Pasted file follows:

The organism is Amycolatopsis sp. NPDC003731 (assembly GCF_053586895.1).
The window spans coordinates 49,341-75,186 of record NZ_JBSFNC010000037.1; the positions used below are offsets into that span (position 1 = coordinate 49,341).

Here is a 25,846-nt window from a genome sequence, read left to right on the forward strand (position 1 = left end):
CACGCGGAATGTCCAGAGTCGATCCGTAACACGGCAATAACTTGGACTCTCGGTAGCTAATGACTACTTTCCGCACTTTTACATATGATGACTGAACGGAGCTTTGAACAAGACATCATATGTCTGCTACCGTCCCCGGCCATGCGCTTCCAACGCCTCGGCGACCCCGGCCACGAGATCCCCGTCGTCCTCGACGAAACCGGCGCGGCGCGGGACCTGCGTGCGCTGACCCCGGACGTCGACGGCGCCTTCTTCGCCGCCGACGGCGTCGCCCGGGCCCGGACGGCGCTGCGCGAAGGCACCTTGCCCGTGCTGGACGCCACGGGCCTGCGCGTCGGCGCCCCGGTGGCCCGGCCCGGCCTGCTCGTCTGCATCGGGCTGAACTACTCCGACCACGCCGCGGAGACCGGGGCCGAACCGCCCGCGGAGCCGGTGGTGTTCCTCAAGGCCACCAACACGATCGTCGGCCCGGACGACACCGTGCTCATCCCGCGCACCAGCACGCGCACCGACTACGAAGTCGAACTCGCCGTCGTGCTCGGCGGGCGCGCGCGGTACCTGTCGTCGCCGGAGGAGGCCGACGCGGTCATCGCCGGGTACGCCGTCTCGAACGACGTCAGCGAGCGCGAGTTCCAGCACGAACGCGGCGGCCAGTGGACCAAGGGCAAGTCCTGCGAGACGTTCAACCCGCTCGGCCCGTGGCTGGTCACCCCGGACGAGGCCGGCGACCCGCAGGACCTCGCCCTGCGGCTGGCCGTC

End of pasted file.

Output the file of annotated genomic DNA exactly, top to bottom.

The organism is Amycolatopsis sp. NPDC003731 (assembly GCF_053586895.1).
The window spans coordinates 49,341-75,186 of record NZ_JBSFNC010000037.1; the positions used below are offsets into that span (position 1 = coordinate 49,341).

Here is a 25,846-nt window from a genome sequence, read left to right on the forward strand (position 1 = left end):
CACGCGGAATGTCCAGAGTCGATCCGTAACACGGCAATAACTTGGACTCTCGGTAGCTAATGACTACTTTCCGCACTTTTACATATGATGACTGAACGGAGCTTTGAACAAGACATCATATGTCTGCTACCGTCCCCGGCCATGCGCTTCCAACGCCTCGGCGACCCCGGCCACGAGATCCCCGTCGTCCTCGACGAAACCGGCGCGGCGCGGGACCTGCGTGCGCTGACCCCGGACGTCGACGGCGCCTTCTTCGCCGCCGACGGCGTCGCCCGGGCCCGGACGGCGCTGCGCGAAGGCACCTTGCCCGTGCTGGACGCCACGGGCCTGCGCGTCGGCGCCCCGGTGGCCCGGCCCGGCCTGCTCGTCTGCATCGGGCTGAACTACTCCGACCACGCCGCGGAGACCGGGGCCGAACCGCCCGCGGAGCCGGTGGTGTTCCTCAAGGCCACCAACACGATCGTCGGCCCGGACGACACCGTGCTCATCCCGCGCACCAGCACGCGCACCGACTACGAAGTCGAACTCGCCGTCGTGCTCGGCGGGCGCGCGCGGTACCTGTCGTCGCCGGAGGAGGCCGACGCGGTCATCGCCGGGTACGCCGTCTCGAACGACGTCAGCGAGCGCGAGTTCCAGCACGAACGCGGCGGCCAGTGGACCAAGGGCAAGTCCTGCGAGACGTTCAACCCGCTCGGCCCGTGGCTGGTCACCCCGGACGAGGCCGGCGACCCGCAGGACCTCGCCCTGCGGCTGGCCGTC